Across the mountains from the Okanagan Valley, west of Osoyoos, lies the wild beauty of the Similkameen Valley. The region, sculpted by glaciers a millennia ago, offers breathtaking views of rolling hills and dramatic mountain cliffs, making it a stunning backdrop for wine lovers. With over 2,600 hours of annual sunshine, summer temperatures in the Similkameen Valley can soar well above 40°C. The towering mountain rocks also amplify this heat by reflecting it onto the vines, creating a unique growing environment.

Unlike its Okanagan neighbors, the Similkameen Valley lacks the moderating influence of lakes. Instead, cooler nights are a courtesy of higher altitudes, ranging from 400 to 480 meters with temperatures often dipping to 10C. This significant day-to-night temperature swing is crucial for maintaining the acidity and balance in the grapes.

A defining feature of the region is its distinctive winds, which blow down from the mountains, helping to keep the vineyards free from pests and diseases. This breezy advantage supports organic farming methods and over 40% of it’s crops cultivated organically.

Despite being a relatively new wine-growing region, the Similkameen Valley is making a name for itself with a diverse array of grape varieties. Whether you’re exploring bold reds, crisp whites, or intriguing blends, the Similkameen Valley offers a unique and rewarding experience.


Located between 41 to 44 degrees north, the majority of Ontario’s vineyards hug the scenic shores of Lake Erie and Lake Ontario, where the vineyards bask in a unique microclimate thanks to the Great Lakes’ gentle influence. The VQA was formally incorporated in 1998 and was established to define and regulate wines produced in the region and ensure authenticity and quality. With over 191 wineries and 17,000 acres of vineyards, each wine-growing region offers a unique terroir and microclimate, contributing to the diversity of Ontario’s wines.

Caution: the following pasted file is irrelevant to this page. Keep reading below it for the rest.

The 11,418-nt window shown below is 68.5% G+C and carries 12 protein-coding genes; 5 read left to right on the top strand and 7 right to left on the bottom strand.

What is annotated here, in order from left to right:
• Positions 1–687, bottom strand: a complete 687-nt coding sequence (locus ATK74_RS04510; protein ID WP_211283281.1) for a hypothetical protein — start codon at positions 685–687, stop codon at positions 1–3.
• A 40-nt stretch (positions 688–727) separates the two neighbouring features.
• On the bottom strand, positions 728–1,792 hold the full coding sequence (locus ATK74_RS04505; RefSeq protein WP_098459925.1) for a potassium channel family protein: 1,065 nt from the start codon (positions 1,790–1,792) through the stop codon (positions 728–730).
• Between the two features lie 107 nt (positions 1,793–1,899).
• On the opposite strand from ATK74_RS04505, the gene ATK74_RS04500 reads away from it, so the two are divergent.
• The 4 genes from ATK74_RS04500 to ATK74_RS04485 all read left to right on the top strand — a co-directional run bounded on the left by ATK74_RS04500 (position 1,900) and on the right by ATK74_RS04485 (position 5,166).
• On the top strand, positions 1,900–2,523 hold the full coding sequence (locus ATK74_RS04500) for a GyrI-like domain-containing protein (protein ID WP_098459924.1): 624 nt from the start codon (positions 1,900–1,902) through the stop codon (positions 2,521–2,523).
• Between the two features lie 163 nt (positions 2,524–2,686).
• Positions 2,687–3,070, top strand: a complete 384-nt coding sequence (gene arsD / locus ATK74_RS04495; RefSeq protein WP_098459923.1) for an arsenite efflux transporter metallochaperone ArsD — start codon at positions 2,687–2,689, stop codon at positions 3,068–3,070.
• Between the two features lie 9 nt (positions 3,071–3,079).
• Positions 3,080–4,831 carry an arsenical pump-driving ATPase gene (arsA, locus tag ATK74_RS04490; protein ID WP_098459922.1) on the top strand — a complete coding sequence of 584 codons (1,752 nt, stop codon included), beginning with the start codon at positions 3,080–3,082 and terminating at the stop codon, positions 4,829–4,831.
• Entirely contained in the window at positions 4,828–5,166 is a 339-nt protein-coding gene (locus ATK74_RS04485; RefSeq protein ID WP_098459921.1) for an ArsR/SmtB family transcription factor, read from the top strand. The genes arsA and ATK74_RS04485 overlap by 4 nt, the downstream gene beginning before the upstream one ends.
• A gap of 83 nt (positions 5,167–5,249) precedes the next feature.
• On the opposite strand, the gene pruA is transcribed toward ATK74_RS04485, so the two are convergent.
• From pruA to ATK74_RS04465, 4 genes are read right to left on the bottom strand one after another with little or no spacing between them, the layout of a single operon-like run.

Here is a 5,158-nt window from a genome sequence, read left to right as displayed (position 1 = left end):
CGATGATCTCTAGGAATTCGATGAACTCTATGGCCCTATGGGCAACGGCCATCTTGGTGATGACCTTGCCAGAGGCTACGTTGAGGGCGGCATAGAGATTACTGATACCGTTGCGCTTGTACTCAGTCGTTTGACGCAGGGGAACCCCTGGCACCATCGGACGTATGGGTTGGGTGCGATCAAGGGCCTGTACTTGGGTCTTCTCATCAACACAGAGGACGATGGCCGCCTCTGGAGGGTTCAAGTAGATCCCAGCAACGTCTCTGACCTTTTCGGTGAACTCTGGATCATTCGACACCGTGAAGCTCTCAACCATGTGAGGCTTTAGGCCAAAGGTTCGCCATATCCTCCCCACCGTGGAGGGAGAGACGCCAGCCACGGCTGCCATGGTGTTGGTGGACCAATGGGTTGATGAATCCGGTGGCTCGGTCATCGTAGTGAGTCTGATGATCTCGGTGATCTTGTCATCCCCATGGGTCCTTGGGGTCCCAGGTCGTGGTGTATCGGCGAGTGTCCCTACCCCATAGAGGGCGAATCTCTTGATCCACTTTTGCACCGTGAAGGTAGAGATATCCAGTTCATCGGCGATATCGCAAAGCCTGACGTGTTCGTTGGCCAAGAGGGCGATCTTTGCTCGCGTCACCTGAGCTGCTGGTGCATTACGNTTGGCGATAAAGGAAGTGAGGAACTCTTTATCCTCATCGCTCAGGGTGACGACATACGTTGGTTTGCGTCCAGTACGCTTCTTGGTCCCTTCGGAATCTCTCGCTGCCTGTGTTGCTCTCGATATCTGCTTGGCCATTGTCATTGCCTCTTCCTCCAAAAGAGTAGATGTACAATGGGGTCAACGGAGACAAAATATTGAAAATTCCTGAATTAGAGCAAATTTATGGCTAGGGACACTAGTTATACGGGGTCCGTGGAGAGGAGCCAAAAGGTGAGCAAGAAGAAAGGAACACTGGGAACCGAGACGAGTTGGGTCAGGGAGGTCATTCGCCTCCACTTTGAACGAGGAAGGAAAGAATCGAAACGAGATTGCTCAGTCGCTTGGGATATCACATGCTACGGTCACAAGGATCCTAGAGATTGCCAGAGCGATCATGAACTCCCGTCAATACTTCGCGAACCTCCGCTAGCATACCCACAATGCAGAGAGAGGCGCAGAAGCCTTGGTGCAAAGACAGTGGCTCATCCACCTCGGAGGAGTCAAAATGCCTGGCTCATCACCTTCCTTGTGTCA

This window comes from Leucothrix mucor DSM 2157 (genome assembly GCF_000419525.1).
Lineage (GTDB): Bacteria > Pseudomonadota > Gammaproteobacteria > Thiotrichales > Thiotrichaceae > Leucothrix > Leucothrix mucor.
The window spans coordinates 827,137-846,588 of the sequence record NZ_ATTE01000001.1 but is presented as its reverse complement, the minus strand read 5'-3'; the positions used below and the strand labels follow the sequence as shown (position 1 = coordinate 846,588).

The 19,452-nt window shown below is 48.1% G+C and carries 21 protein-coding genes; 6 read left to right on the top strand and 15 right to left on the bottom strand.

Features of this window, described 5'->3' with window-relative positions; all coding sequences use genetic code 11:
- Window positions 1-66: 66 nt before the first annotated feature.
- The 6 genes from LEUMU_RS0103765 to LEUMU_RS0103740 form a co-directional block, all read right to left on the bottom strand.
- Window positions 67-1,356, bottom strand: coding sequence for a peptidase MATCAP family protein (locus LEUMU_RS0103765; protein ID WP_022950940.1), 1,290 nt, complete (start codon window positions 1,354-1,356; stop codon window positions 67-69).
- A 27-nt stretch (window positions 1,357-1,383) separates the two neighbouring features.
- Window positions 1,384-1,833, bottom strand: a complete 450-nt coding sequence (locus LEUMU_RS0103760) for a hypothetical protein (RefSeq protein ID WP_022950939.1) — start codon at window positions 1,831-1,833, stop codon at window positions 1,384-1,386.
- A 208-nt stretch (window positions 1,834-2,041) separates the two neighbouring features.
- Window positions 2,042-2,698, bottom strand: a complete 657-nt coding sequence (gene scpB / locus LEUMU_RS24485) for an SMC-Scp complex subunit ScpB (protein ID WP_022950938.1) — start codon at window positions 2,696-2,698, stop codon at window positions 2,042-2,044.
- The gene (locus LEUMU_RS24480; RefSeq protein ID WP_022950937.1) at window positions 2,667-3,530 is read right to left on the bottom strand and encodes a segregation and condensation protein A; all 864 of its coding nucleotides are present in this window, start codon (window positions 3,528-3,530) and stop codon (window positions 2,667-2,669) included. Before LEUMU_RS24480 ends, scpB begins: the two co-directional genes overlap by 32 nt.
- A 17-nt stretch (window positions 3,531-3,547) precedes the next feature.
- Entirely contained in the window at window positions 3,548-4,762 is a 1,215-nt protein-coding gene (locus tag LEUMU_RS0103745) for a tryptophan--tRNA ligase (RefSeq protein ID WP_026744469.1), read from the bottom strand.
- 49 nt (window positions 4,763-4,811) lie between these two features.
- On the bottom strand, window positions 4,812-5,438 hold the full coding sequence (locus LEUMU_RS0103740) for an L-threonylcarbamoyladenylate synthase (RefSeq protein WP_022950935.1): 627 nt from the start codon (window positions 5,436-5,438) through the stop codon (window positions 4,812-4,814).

Niagara-on-the-Lake, is a picturesque region nestled along the shores of Lake Ontario. This region benefits from a unique combination of geographical and climatic features that make it an ideal area for viticulture. The deep waters of Lake Ontario and the swift currents of the Niagara River play a crucial role in moderating the climate and reduce the risk of spring and fall frosts. The Niagara Escarpment acts as a natural barrier, trapping in warmer air and providing shelter from strong winds. With vines planted on gentle sloping hills, all these factors allow for an earlier bud burst in spring and help the grapes achieve optimal ripeness.

The region is celebrated for producing a diverse array of wines. Among the most notable are aromatic Rieslings, fresh and lively Cabernet Francs, and delicate Pinot Noirs. Perhaps most famously, Niagara-on-the-Lake is the leading producer of ice wine. This sweet, luscious wine is made from grapes naturally frozen on the vine to concentrate their sugars and flavours.

Lake Erie North Shore

Nestled in the southwestern corner of Ontario is the charming region known as Lake Erie North Shore. It is surrounded by water with Lake St. Clair to the northwest, the Detroit River to the west, and sitting on the northern shores of Lake Erie, it is considered one of the warmest growing regions in Ontario. The shallow waters of Lake Erie warm up the region quickly, and the gentle lake breezes help to warm the vineyard sites, allowing for optimal ripeness and flavour development. The lake breezes also play a crucial role in reducing the risk of frost during the shoulder seasons.

The soils in this area have been shaped by ancient glacial lakes, resulting in lightly-textured, well-drained, sandy-gravel soils that are ideal for viticulture. This unique combination of climate and soil creates excellent conditions for growing a variety of grape varietals. Lake Erie's North Shores produces a wide array of wines ranging from vibrant Chardonnays and robust Cabernet Sauvignons to elegant Merlots.